I hate gold.
I hate the color, I hate gold jewelry, I even hate Tracey Gold*. I love gold medals but that’s only because I’m obsessed with winning.
So it’s always a total bummer anytime I go shopping or get my makeup done professionally, because those experiences usually involve someone telling me that I just don’t wear enough gold. Maybe I should buy a gold maxi dress, gold eyeshadow or simply spend my days as a life-size Oscar.
I just smile, never telling anyone that I think I look a ’70s porn star when I wear gold (and no, not in the good way). That’d be rude.
After all: We see things as we are, not as they are.
With that lesson and my newly articulated happiness in mind, I’m finally ready to embrace my point of view.
And that might mean the end of One Unique Token.
When I started this blog, it was all about my take as an outsider on the inside. It was a safe space for the unfiltered opinions I’d been muzzling for much of my life.
But then a crazy thing happened; my fervent views starting shooting out of my mouth. It was blerd vomit. The original idea was that I was a dark knight, sharing my truth online and remaining complacent and agreeable in life.
Now I can’t help but call out white nonsense whenever I see it. I’m addicted to alienating people with my truth. It’s not that I don’t care what people think, it’s that I care more about what I think. In doing so, I think I slayed my alter ego.
I’m not a token anymore.
It’s not that I now live in a place where the majority or a plurality of the people look and think the way I do. It’s that I’m no longer interested in using other people to define myself.
I thought that wasn’t a freedom I could have. I thought that in order to succeed in this society, I’d have to be all about what everyone else thinks.
I was wrong.
I used to do the listening. I was never the one doing all the talking. And you know what happens if you let everyone else speak for you? They start to project onto you. Their disappointments and flaws become yours because you’re too scared, shy or stupid to correct them.
I journaled a few years ago that all I needed was to start doing the talking.
So I did.
I found out that gold brings out the dark circles under my eyes. I actually don’t look good in maxi dresses. I don’t like the taste of whiskey and diet anything. You can be both a Red Wings fan and a Blackhawks fan at the same time. I think sour cream is delicious, beef jerky is disgusting and all Midwest states were not created equal.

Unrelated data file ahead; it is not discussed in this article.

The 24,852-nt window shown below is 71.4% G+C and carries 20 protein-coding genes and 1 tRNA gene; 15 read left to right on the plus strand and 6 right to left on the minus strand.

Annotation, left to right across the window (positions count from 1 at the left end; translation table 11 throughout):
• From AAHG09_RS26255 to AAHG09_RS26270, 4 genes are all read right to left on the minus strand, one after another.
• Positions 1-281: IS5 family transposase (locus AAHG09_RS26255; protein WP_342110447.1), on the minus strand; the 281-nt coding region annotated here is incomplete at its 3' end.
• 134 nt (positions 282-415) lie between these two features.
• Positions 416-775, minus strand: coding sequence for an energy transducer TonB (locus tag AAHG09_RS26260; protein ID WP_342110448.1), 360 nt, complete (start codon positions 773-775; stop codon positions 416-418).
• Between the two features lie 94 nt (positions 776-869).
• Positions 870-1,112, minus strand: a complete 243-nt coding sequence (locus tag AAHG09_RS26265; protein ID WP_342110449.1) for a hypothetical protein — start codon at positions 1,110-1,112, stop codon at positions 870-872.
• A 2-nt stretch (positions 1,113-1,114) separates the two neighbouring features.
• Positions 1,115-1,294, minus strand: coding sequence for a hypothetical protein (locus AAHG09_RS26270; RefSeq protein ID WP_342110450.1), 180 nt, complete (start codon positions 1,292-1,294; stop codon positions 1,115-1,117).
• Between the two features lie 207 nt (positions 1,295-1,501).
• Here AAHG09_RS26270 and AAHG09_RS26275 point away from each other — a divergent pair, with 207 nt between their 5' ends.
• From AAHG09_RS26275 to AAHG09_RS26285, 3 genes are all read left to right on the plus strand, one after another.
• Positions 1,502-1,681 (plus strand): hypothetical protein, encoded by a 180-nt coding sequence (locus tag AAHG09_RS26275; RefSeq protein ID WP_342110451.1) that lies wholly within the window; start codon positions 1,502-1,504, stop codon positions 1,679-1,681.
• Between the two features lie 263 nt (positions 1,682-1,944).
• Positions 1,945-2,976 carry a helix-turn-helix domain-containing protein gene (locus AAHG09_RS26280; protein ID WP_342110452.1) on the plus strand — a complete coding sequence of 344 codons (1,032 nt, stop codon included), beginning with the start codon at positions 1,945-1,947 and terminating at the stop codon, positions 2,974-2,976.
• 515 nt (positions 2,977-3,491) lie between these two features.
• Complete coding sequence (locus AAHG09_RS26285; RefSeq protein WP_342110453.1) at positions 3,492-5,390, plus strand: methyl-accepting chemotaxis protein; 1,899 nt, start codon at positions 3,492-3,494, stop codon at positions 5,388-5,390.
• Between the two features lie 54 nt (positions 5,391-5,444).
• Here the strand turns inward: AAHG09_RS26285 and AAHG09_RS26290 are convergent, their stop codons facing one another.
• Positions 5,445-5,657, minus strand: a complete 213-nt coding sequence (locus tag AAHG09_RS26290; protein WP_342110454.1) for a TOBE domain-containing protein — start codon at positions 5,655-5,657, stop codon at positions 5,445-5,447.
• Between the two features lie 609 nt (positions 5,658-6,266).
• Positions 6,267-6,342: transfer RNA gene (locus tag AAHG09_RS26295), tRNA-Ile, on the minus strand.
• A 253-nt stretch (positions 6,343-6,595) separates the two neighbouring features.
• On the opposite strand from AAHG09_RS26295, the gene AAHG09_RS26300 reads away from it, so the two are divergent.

And that’s why I can’t be the token anymore. Because that term connotes otherness. But I’m not the freak. I don’t look like you, I don’t think like you and I don’t act like you. I’m unique, just like everybody else. I’m not the other. Who I think I am has nothing to do with you.
That doesn’t mean I don’t enjoy feedback. There’s nothing wrong with suggestions about a new restaurant or clothing style. I’m also open to tips on how to communicate without coming across like James Van Der Beek in “Varsity Blues.”
I don’t have time, however, for anyone to tell me what to wear or what I should eat in the hopes that you’ll feel less alone in your choices.
Encouraging me to go out with a jerk doesn’t erase your bonehead of an ex-boyfriend, nor does it excuse your desire to date him in the first place.
Inviting me to diet with you doesn’t eliminate or explain away your food neuroses and self-esteem issues.
But that’s how you end up with people telling you what’s wrong with you, telling you what you want and what you’re good at and whom you should date and what’s wrong with your job and where you should move. Everyone means well, they do, but if you’ve spend 2.5 decades pretending to be whatever anyone wants you to be, you end up really being nothing at all.
The token identity was my first step at articulating my actual self. Well, this is the second.
I’m not a token. I’m a chameleon.
I love the well-meaning people in my life who offer guidance. Now I finally have compassion and empathy for my other loved ones, the people trying to save themselves by fixing me.
I don’t need to be rescued. And I’m not willing to pretend I do so that you can feel better.
I’ve got work to do. I’ve got plenty of flaws and I know I’ll need help. I’m on a journey. I’m open to having people take it with me as long as they know that I’m navigating. I’ll take advice but I won’t accept judgment. Your truth doesn’t have to be my truth.
I don’t need to be told who I am. Apparently, you do.